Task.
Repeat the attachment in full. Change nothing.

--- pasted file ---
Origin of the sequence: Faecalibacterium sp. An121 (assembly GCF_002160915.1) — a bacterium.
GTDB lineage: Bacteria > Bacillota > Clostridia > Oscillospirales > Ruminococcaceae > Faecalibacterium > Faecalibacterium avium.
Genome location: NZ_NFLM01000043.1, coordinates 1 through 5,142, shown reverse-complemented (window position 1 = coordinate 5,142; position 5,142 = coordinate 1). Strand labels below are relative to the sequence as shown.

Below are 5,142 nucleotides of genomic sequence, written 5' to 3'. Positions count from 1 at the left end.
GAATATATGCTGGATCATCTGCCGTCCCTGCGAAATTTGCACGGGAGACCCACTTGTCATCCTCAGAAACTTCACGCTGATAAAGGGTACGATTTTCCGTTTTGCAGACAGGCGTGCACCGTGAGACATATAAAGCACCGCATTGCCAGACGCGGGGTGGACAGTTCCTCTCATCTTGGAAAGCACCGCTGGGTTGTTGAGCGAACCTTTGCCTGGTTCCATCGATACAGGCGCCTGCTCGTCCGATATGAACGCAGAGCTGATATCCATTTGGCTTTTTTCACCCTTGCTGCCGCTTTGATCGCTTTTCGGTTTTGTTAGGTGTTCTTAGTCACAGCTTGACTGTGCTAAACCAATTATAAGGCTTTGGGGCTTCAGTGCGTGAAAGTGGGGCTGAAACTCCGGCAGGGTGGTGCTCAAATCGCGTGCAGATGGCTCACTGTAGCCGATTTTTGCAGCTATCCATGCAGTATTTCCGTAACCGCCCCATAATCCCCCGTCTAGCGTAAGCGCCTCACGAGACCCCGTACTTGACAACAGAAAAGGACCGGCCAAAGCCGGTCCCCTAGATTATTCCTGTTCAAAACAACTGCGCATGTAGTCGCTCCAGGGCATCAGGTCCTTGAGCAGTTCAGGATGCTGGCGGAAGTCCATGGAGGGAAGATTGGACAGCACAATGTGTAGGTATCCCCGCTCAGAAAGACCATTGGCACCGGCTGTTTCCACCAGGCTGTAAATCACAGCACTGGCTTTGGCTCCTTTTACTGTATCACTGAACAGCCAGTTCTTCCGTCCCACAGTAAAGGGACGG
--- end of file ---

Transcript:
Origin of the sequence: Faecalibacterium sp. An121 (assembly GCF_002160915.1) — a bacterium.
GTDB lineage: Bacteria > Bacillota > Clostridia > Oscillospirales > Ruminococcaceae > Faecalibacterium > Faecalibacterium avium.
Genome location: NZ_NFLM01000043.1, coordinates 1 through 5,142, shown reverse-complemented (window position 1 = coordinate 5,142; position 5,142 = coordinate 1). Strand labels below are relative to the sequence as shown.

Below are 5,142 nucleotides of genomic sequence, written 5' to 3'. Positions count from 1 at the left end.
GAATATATGCTGGATCATCTGCCGTCCCTGCGAAATTTGCACGGGAGACCCACTTGTCATCCTCAGAAACTTCACGCTGATAAAGGGTACGATTTTCCGTTTTGCAGACAGGCGTGCACCGTGAGACATATAAAGCACCGCATTGCCAGACGCGGGGTGGACAGTTCCTCTCATCTTGGAAAGCACCGCTGGGTTGTTGAGCGAACCTTTGCCTGGTTCCATCGATACAGGCGCCTGCTCGTCCGATATGAACGCAGAGCTGATATCCATTTGGCTTTTTTCACCCTTGCTGCCGCTTTGATCGCTTTTCGGTTTTGTTAGGTGTTCTTAGTCACAGCTTGACTGTGCTAAACCAATTATAAGGCTTTGGGGCTTCAGTGCGTGAAAGTGGGGCTGAAACTCCGGCAGGGTGGTGCTCAAATCGCGTGCAGATGGCTCACTGTAGCCGATTTTTGCAGCTATCCATGCAGTATTTCCGTAACCGCCCCATAATCCCCCGTCTAGCGTAAGCGCCTCACGAGACCCCGTACTTGACAACAGAAAAGGACCGGCCAAAGCCGGTCCCCTAGATTATTCCTGTTCAAAACAACTGCGCATGTAGTCGCTCCAGGGCATCAGGTCCTTGAGCAGTTCAGGATGCTGGCGGAAGTCCATGGAGGGAAGATTGGACAGCACAATGTGTAGGTATCCCCGCTCAGAAAGACCATTGGCACCGGCTGTTTCCACCAGGCTGTAAATCACAGCACTGGCTTTGGCTCCTTTTACTGTATCACTGAACAGCCAGTTCTTCCGTCCCACAGTAAAGGGACGG